How often do we allow ourselves to go into deep freeze? A hibernation of sorts to re-group, re-gather and charge up?

Certainly NOT Me. I’m a “doer” and I’ve fallen into the trap of glorifying it.

At times I feel like some sort of worn out super hero, going from one thing to the next. Pushing through, carrying on, go, go, go… Even if I get clear signs that I should be doing otherwise.

Wearing my rugged cape, I drag myself to do just one more thing, and maybe another if I can fit it in, until there’s no energy left for anything else.

Part of me loves the buzz of it, as if it’s the only way to feel wholesome and accomplished. Sure, I get a lot done, I’ve accomplished some awesome things in my lifetime and I love that side of it.

But I live with this feeling of constantly pushing against something. Of going against the flow of life and the bigger plan the universe has for me.

Part of me wonders… If I just went with the flow and stopped when I get the feeling I should, what would life look like? If I somehow got out of the way and allowed life to take me by the hand without having to force anything?

Would I tend to what makes me happy more diligently? Would life present different opportunities? Would it be ok to take a break without feeling that I’m running out of time to accomplish everything I want to accomplish in my lifetime? Would I make different choices? Would different people show up?

As I write this, I’m getting the chance to test this out; life has thrown me into a deep freeze with the arrival of our new baby.

Like in other crucial times in life, I’ve been forced to put the cape down and embrace the transformation that comes with new life.

This forced break (and others I’ve experienced before) leaves me no other option other than going with the flow, almost as if self-preservation is the only thing that truly matters.

This is a time to reflect, to rest up, to let go of all inside and outside pressures. And this is tricky. The body and heart say “relax, take that nap, things can wait.” The mind says “what about all the things you’re putting on hold?”

At first, you lose your sense of self and your bearings. If you’re not this “doer”, then what’s your worth? And are you compromising anything by not running a mile an hour? Are you losing momentum? Are you losing relevance? Can other things truly wait?

These questions (and a thousand others) have been assaulting my mind almost constantly and they send me into occasional freak-outs.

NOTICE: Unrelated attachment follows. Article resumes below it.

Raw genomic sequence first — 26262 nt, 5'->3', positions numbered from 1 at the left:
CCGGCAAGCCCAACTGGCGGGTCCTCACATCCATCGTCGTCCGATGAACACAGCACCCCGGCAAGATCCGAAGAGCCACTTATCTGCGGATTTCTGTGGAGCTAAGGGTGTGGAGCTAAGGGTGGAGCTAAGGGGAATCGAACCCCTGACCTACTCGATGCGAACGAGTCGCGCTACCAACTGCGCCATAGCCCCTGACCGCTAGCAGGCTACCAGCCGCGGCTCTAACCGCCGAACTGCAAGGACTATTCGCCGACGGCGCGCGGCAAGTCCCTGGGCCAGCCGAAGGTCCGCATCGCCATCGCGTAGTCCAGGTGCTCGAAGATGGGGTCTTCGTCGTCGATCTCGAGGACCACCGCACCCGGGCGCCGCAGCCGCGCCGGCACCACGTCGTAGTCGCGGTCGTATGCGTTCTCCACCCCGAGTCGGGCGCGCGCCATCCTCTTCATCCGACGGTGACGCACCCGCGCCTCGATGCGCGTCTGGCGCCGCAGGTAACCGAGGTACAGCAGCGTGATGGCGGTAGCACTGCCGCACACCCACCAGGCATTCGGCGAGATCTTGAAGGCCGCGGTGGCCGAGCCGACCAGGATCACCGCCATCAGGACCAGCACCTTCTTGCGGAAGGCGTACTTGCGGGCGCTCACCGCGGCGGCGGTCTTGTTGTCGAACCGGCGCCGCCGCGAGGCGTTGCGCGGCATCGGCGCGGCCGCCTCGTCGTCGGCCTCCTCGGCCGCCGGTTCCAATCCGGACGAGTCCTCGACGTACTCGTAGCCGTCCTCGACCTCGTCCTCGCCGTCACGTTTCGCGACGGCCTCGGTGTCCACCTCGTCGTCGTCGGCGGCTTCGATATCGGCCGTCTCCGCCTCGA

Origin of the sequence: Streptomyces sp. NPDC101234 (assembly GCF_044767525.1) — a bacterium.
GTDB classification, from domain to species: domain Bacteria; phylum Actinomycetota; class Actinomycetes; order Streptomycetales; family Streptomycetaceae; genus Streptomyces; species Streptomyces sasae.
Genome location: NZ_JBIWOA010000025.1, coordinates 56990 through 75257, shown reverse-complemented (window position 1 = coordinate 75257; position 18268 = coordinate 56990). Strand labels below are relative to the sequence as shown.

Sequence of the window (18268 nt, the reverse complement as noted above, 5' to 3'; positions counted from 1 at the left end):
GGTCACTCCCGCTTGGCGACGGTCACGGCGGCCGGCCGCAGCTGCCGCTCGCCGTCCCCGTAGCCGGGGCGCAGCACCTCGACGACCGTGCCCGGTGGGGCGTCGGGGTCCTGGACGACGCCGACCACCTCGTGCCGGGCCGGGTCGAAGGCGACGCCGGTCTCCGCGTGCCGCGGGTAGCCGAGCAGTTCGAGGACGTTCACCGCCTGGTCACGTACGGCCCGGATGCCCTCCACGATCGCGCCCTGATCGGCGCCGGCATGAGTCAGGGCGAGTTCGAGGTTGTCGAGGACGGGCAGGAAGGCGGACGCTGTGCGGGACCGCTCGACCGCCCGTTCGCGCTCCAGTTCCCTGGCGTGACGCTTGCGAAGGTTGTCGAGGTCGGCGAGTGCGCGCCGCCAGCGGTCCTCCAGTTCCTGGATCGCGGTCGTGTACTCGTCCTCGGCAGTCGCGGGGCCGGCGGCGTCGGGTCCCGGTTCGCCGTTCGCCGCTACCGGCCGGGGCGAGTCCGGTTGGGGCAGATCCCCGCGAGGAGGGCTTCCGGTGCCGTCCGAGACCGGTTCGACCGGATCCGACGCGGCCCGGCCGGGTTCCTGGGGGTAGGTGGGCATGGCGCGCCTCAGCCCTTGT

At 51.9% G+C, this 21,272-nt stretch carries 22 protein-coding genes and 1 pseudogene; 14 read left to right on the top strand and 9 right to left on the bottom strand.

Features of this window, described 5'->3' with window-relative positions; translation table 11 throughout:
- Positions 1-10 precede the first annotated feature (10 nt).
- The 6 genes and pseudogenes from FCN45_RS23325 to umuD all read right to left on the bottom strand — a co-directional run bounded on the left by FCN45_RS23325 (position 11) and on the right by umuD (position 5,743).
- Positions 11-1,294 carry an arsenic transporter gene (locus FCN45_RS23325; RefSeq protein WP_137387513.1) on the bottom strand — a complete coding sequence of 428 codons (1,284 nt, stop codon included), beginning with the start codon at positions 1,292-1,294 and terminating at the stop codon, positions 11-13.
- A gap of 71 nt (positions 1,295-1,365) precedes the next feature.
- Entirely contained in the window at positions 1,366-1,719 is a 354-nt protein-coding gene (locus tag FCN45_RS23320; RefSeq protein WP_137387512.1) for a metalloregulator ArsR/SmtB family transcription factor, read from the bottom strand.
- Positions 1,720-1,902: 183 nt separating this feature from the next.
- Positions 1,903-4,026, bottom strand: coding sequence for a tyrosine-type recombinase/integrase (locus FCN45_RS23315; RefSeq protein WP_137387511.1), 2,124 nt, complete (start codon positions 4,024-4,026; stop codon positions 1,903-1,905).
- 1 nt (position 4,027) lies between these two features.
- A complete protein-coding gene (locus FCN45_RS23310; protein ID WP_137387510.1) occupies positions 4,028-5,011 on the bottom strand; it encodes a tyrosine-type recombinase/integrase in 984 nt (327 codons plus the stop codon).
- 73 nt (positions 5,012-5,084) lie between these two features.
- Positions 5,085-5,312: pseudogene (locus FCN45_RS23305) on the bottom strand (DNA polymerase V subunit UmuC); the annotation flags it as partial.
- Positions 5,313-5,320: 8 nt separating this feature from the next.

There’s only one way to deal with them; to dive further into my deep freeze and wait for the lessons.

And this time I’m being taught to surrender, several times a day. And so I do. Over and over again.

Not without a lot of resistance, a lot of overthinking and proper tears, of course.

Here’s what I’m noticing. I spend so much of my day thinking about how I’d like it to go (and worrying about it when it doesn’t) that I barely experience the juiciness of different moments.

And the result is that I miss out on the richness life is serving me, in all its chaos and (im)perfection.

Until I reluctantly surrender to another moment and welcome everything it has to offer. Good and bad.

It’s in navigating the highs and lows, one at a time, that I get my new bearings as life takes a new shape.

These are the biggest teachings of the deep freezes of life. Surrender to what life presents, the way it’s showing up. Seize the opportunities as they arise. Enjoy things for what they are. Observe, participate, but only when life invites you to. There’s nothing to push against.

It’s time to let go of control. Because when I do, beauty flows. And life becomes easier.

4 thoughts on “Deep Freeze

  1. Hi gorgeous Sofia,
    I love your thoughts and your writings
    Deep freezes of life hapens to me in a way that make me think that there’s a huge amount of things that don’t make sense in life. And then I understand that maybe, just maybe, I’ll do it all wrong and i’m not getting absolutly nothing from Life. And Then, time goes by so quickly that it seems my life is empty of life. That is so sad…
    But what really scares me is that life pass by me without being able to enjoy it, without being able to take advantage of everything the best, without taking advantage of my son, my parents, my friends. It annoys me to come to work and be constantly thinking about the time I leave, because I don’t do what I like and don’t want to be here.What happens to me to go through this state of life is to let it go, enjoying what I get from life without having that feeling that I’m in control of everything. Life teaches us that she’s on the lead, not us.
    So, at the end, my experience is not so different from yours and as you say “regardless of their duration, the deep freezes of life are here to teach valuable lessons”.

    1. Hello, my dear. Thanks for sharing so much about your experience so intimately. You’ve seen me grow up pretty much, and I’m curious to know what it is you’d like to do, instead of what you’re doing. You must have a hidden gift or passion that you’re not sharing with us. You always came across to me as a very creative person. Am I right? What would you rather be doing? You know, I always think of Louise Hay when I feel I’m running out of time… She started her own publishing company at the age of 60. She’s just turned 90 and has had 30 years so far of extreme happiness, doing what she loves. It’s never too late. Love to you and the family xx

  2. Yes!
    I learnt on the hard way to let life take me by hand. And the surprise happens, the place I ended up being is infinitely better than I could image it would be if I had gone on my own way x x

    1. I’ve experienced the same, beautiful diva! It’s a shame your path took you to a different city though, because I miss you so much! xx

Leave a Reply